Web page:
Exploring the white waters of the Apuan Alps [Bagni di Lucca, Tuscany]

Text: Claire Lessiau
Photographs: Claire Lessiau & Marcella van Alphen

Known for its hot springs since the Roman times, Bagni di Lucca used to be a hotspot for intellectuals of the romantic period such as Lord Byron and Mary Shelley in the early 19th century. This is also when Princess Elisa Bonaparte, the sister of Napoleon, who reigned on Lucca between 1805 and 1824 used to come regularly, renovating the baths and turning Bagni di Lucca in the summer meeting point of an international and influential community, enjoying the first casino in Italy, the cooler climate and its healing waters. Today, if the quiet Tuscan village has lost its world prominence, it has become a gate to many white water and outdoor adventures, just a stone’s throw away from the historical towns of Lucca, Florence and Pisa.

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After a beautiful ride up the mountains, through perched hamlets, we start a short hike geared up in our thick wetsuits, helmets, harnesses, carabiners and ropes. Daniele Croci’s eyes lit up as soon as we reach the start of the Selvano River. His eyes match the light blue colour of the water of the deep pools created by thousands of years of erosion. Kayaking expert and canyoning guide, Daniele has travelled the world to tame white waters from Nepal to South America. Still, he decided to settle in the Lima Valley where he co-owns the Rockonda white water adventure centre in Bagni Di Lucca. Amongst the outings available in the area, Daniele thoroughly enjoys this specific one that regularly makes it to the Top 5 of Italy’s most beautiful gorges and best canyoning adventures, tucked away high in the Apuan Alps where wolfs still roam freely.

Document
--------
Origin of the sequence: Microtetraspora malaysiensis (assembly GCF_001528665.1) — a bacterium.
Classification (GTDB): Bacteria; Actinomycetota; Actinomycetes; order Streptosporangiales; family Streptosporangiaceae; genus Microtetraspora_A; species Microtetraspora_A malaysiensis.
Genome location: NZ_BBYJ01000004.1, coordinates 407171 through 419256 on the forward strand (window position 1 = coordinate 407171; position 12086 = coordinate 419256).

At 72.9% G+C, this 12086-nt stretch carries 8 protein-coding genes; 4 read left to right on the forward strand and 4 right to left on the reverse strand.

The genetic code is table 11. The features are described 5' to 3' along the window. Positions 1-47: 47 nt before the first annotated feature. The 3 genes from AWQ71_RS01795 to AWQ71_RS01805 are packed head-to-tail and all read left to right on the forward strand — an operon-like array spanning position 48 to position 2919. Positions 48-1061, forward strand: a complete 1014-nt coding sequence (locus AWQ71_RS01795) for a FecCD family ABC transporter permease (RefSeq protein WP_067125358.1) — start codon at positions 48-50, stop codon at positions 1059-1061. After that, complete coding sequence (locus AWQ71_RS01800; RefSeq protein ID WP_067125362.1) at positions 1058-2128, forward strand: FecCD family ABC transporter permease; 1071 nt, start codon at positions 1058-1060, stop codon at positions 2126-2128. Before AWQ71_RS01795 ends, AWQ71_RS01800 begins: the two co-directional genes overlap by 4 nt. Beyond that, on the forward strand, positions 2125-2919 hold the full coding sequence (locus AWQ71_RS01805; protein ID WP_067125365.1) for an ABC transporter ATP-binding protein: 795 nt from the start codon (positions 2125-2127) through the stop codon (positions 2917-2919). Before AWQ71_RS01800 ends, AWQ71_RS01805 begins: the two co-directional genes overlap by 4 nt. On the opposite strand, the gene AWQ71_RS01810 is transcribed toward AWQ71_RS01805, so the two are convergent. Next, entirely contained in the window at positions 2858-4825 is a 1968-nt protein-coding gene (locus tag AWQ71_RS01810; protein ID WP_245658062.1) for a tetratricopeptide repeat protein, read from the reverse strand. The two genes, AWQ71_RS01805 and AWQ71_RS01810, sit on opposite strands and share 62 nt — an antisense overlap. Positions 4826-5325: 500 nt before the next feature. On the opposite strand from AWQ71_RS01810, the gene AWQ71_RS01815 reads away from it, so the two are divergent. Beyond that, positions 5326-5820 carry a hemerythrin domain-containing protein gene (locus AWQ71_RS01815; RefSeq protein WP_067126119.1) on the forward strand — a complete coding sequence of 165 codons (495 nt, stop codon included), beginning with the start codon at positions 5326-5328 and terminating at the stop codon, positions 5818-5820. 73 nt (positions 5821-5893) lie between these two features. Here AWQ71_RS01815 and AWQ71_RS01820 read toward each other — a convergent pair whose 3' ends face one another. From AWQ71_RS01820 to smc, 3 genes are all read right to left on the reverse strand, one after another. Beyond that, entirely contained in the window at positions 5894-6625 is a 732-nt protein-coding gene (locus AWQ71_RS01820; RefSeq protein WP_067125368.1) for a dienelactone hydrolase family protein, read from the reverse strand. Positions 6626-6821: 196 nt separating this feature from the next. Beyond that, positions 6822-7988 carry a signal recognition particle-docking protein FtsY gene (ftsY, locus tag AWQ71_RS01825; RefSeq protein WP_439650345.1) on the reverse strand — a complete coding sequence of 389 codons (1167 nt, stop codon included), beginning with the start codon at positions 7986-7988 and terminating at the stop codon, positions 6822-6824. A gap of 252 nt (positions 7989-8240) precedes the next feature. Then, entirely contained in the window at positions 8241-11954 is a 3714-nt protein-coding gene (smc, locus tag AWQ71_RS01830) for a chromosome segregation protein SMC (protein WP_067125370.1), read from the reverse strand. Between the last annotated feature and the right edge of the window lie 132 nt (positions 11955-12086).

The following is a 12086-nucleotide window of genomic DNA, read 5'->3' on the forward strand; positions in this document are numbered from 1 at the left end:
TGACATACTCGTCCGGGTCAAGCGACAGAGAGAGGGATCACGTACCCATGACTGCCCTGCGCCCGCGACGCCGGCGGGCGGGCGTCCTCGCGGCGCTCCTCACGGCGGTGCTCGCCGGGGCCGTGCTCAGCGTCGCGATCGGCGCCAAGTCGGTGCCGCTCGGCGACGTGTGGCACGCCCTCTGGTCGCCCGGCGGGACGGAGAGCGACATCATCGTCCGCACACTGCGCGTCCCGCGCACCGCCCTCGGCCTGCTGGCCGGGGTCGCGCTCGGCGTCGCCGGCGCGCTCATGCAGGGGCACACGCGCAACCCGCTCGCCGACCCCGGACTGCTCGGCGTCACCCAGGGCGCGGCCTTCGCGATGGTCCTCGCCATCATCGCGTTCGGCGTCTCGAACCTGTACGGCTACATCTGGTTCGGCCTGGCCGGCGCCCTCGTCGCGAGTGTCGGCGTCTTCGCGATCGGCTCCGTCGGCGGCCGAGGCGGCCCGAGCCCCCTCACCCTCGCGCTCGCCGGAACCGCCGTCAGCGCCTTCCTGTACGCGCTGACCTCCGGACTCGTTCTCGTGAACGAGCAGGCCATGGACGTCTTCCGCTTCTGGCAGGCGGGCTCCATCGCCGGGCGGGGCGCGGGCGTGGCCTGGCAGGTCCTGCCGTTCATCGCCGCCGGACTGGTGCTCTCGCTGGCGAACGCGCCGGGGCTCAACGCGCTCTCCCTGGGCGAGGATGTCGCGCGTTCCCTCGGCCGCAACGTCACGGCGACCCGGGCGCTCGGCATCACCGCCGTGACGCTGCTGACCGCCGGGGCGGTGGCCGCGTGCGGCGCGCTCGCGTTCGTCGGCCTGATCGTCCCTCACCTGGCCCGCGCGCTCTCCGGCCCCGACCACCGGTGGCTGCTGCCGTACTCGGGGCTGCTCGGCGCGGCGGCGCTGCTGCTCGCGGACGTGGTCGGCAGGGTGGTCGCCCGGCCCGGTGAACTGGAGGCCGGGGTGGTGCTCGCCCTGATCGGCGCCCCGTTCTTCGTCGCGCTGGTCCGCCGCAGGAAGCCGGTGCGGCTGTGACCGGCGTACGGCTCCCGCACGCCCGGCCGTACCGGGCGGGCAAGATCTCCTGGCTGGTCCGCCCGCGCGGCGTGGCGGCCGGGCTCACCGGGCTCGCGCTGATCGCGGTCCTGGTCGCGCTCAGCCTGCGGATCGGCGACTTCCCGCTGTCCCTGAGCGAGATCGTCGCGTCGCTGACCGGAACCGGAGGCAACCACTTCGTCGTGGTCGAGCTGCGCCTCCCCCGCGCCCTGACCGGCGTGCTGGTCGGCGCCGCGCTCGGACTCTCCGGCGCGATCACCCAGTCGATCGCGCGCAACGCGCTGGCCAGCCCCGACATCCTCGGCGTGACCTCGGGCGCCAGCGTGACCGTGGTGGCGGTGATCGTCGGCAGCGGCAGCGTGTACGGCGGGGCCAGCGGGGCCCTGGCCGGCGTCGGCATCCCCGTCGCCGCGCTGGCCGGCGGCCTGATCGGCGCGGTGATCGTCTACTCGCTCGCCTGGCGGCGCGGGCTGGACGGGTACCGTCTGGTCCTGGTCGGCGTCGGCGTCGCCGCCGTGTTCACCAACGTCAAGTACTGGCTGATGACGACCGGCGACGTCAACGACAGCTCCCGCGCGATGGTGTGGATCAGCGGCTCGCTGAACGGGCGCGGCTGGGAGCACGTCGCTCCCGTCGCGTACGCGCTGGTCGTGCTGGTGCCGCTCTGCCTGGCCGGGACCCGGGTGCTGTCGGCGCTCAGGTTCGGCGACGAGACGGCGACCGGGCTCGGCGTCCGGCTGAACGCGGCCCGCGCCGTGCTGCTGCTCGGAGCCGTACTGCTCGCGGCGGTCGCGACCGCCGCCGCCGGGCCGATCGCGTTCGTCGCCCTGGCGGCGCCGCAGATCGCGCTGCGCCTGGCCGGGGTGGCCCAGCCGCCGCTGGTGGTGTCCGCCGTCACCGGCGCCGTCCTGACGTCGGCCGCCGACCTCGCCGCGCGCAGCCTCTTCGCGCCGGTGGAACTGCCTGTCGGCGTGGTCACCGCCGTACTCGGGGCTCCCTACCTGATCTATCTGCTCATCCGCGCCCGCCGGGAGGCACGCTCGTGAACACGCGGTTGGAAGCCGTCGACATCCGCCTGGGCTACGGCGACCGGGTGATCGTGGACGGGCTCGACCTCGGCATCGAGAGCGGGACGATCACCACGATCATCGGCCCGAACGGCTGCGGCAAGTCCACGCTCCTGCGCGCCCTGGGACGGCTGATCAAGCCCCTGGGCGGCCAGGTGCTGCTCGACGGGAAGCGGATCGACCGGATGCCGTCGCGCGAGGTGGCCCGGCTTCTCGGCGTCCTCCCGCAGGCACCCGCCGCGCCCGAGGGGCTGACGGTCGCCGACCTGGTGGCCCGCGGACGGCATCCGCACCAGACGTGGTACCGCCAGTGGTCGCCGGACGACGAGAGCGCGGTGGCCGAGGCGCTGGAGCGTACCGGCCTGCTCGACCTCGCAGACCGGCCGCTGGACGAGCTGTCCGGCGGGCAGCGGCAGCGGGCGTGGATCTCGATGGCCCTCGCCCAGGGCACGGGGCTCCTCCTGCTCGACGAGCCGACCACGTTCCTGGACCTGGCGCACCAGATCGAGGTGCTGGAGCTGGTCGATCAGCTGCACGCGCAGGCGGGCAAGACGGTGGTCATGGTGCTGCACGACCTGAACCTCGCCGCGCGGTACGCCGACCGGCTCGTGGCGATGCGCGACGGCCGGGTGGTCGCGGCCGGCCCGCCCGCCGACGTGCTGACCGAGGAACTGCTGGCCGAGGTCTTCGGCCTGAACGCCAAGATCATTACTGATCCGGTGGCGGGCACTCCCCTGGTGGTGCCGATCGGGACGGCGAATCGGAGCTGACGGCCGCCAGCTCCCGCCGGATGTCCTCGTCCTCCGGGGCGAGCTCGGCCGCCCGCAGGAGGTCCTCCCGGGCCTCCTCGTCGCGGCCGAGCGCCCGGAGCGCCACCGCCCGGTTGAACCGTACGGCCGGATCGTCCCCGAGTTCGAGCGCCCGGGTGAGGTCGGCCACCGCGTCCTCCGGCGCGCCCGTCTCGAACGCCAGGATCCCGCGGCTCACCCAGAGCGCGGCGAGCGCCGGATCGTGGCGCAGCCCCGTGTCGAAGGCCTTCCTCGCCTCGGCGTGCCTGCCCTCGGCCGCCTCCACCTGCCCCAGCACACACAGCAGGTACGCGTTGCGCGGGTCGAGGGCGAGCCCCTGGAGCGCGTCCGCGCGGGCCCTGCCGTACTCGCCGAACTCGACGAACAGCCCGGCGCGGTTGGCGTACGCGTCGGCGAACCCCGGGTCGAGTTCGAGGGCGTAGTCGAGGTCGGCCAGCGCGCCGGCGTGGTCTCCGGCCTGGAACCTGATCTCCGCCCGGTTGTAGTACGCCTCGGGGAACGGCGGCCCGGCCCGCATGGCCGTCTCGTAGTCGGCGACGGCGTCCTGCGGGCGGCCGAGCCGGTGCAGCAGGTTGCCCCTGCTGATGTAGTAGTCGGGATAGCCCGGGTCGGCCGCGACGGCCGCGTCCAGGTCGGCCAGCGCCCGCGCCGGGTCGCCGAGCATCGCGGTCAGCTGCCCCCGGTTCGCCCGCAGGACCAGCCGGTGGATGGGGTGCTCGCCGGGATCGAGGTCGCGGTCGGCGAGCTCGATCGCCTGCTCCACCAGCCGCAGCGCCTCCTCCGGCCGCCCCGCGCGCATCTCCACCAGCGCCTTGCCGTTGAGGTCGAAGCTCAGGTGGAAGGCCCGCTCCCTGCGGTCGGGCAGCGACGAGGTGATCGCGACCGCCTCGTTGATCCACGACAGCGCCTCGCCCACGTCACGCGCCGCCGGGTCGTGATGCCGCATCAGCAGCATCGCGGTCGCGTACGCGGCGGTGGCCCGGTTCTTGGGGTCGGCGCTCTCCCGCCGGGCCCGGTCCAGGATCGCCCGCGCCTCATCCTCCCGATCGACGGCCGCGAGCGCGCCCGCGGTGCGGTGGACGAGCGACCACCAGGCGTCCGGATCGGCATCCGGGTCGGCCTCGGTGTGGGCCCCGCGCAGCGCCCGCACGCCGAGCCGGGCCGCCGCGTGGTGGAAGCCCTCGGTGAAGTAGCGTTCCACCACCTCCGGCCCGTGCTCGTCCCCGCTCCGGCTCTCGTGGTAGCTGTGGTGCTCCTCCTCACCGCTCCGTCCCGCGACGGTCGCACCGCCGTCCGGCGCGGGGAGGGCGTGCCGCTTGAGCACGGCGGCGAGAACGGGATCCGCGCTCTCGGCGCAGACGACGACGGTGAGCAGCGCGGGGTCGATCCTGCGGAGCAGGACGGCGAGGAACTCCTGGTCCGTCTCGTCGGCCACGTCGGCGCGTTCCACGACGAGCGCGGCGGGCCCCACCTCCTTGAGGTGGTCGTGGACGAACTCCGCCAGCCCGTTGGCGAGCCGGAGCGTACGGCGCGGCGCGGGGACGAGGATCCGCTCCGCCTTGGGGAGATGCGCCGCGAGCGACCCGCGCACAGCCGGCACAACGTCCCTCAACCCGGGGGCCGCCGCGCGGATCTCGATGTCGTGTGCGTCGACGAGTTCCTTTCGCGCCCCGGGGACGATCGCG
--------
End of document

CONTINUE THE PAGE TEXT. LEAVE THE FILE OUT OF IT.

The Rio Selvano is his playground and he knows every waterhole like the back of his hand. We follow his instructions, either jumping into pools, wading through the torrent, repelling down waterfalls or sliding down natural toboggans. In the late morning, the sun lights up the canyon and shades of turquoise blue of the crystal-clear waters merge with the greenery of the surrounding vegetation. Higher up, endangered eagles have decided to nest in this untouched terrain. Only a few ruins here and there and a nicely renovated old water mill by the end of the 2-kilometre canyon are a reminder of precious settlements.

Pack rafting

Invented in Alaska, a pack raft is a foldable and inflatable individual kayak. Weighing only 3 kilograms, it is very easy to manoeuvre and carry making it a great water exploration companion. The white waters of the Lima River are ideal to try out this new sport while discovering the surrounding nature. The sturdy boats take the rapids really well and are great fun even with low river flow rates. Once down the rapid, we walk back up carrying the small pack raft on a shoulder to take them again just for fun. Contrary to rafting where one follows instructions and does not necessarily feel in control individually, pack rafting even though easy and suitable for beginners is an exhilarating adrenaline-packed experience as the rafter is fully in charge of its vessel. Paddling in calmer section, we pass by former paper mills before landing on the river bank to enjoy a swim in a large waterhole. Once down, we simply deflate and roll the pack rafts to carry them back to the road where a pick up awaits.

Zip lining and Stand-Up Paddling the Lima Canyon

A short section of the Lima River is particularly breath-taking with emerald green waters down a deep and narrow canyon. There are two options to take it in:

Above the canyon, an adventure park with zip lines and other acrobatic rides is great fun to enjoy the canyon without getting wet.

To get into the canyon, which waters are fairly cold even in the middle of the summer, stand up paddling is a great option. The waters are calm and it is a short and easy ride to explore the stunning gorge. For more adventurous SUP, white waters are close by!

White-water Stand-Up Paddling